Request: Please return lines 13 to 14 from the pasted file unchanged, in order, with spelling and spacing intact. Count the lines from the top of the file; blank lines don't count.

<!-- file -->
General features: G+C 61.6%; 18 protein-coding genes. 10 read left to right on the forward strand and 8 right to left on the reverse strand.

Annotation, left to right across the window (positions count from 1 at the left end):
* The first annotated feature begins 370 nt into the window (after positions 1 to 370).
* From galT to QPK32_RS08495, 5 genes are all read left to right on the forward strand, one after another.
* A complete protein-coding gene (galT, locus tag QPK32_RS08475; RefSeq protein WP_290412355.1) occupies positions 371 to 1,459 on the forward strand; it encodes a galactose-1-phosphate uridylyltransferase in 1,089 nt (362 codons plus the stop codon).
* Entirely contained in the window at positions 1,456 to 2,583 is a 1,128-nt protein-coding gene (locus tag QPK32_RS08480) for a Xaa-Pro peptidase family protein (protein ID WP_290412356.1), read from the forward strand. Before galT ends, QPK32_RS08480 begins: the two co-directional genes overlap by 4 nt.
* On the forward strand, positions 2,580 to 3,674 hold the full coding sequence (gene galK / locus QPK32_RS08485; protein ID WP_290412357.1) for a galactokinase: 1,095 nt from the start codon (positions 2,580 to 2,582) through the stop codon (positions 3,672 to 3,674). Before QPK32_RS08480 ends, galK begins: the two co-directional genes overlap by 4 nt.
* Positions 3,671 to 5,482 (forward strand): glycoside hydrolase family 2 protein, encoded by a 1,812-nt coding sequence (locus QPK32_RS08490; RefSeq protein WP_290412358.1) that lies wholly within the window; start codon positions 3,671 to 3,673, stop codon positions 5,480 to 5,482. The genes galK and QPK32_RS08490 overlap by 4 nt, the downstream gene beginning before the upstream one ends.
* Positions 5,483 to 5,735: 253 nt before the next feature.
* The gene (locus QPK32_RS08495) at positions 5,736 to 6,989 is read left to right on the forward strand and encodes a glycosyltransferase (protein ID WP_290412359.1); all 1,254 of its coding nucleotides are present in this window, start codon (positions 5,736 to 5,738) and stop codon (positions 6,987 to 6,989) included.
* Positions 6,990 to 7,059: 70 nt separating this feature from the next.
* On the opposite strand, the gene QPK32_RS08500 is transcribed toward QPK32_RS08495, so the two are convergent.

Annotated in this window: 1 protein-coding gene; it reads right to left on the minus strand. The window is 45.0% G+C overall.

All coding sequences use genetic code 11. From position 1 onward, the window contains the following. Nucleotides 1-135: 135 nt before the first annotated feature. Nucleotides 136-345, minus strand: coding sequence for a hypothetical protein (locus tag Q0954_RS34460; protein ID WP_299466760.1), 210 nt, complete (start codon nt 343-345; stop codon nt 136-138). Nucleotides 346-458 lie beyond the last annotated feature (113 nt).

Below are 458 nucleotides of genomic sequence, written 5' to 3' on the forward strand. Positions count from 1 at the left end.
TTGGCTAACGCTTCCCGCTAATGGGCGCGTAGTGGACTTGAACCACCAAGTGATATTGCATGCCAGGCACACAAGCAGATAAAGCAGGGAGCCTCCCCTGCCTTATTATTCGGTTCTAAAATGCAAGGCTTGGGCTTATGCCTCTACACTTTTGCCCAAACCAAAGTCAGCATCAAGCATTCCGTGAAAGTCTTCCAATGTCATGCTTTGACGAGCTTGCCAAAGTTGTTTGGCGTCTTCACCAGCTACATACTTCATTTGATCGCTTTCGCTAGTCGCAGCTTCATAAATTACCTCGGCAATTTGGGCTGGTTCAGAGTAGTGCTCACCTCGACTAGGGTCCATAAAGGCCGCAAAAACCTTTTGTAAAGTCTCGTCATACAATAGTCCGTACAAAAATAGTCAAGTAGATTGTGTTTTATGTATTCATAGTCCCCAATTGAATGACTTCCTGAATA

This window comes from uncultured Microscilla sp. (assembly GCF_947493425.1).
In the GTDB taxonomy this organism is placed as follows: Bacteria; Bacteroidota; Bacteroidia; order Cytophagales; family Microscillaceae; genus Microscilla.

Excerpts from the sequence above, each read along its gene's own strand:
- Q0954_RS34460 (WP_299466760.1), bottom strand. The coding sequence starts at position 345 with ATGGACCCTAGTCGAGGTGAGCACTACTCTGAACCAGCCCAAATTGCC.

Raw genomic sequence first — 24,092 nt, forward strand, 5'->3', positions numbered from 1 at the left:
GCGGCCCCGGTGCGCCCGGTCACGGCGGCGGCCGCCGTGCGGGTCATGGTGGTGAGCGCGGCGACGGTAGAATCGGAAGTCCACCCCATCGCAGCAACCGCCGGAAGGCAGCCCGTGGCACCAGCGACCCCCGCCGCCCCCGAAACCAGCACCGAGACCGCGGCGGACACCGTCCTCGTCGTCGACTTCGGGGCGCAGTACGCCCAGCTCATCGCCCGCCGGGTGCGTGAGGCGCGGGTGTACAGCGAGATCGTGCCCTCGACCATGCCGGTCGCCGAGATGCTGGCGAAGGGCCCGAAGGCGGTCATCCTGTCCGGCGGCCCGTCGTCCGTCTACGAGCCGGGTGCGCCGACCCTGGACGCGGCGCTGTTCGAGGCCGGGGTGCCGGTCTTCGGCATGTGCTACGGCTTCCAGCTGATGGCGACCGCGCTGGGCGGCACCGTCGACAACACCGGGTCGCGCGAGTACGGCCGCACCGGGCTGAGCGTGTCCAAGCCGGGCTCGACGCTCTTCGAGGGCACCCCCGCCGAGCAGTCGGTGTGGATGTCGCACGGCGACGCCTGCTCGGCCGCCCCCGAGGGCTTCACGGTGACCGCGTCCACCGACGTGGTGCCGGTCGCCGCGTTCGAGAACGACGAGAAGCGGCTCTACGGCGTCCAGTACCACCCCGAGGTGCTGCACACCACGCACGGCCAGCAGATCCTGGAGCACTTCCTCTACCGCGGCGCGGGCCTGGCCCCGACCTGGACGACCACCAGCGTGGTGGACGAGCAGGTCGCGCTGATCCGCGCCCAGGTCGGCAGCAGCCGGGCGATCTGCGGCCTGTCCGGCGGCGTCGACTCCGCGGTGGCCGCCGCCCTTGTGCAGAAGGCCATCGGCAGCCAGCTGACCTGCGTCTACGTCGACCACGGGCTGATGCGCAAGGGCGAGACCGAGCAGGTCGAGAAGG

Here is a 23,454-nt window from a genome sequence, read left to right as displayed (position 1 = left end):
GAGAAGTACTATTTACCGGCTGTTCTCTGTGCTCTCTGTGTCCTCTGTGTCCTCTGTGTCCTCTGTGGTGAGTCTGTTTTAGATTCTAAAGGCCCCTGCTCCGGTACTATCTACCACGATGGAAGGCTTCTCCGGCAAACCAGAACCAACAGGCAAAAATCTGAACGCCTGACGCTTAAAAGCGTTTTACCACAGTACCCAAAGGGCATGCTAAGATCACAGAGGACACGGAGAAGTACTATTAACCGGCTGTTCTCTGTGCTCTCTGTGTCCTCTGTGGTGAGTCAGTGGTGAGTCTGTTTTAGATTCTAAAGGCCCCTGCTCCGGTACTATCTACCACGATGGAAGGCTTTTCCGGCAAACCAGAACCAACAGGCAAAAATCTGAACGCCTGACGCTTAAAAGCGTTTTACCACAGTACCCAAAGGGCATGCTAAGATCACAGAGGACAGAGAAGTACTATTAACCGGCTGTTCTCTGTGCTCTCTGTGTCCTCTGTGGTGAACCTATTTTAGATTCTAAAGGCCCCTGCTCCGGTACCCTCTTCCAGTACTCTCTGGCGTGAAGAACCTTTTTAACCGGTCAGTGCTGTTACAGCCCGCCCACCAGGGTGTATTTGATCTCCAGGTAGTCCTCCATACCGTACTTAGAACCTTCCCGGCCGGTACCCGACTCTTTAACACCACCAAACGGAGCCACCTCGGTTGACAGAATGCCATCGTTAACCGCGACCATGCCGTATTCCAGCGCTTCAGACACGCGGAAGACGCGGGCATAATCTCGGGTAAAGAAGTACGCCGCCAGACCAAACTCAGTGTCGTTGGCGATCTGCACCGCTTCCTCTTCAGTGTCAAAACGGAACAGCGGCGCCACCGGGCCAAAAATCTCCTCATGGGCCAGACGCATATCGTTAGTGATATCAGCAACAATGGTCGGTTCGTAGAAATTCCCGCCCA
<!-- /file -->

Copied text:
Annotated in this window: 1 protein-coding gene; it reads right to left on the minus strand. The window is 45.0% G+C overall.

All coding sequences use genetic code 11. From position 1 onward, the window contains the following. Nucleotides 1-135: 135 nt before the first annotated feature. Nucleotides 136-345, minus strand: coding sequence for a hypothetical protein (locus tag Q0954_RS34460; protein ID WP_299466760.1), 210 nt, complete (start codon nt 343-345; stop codon nt 136-138). Nucleotides 346-458 lie beyond the last annotated feature (113 nt).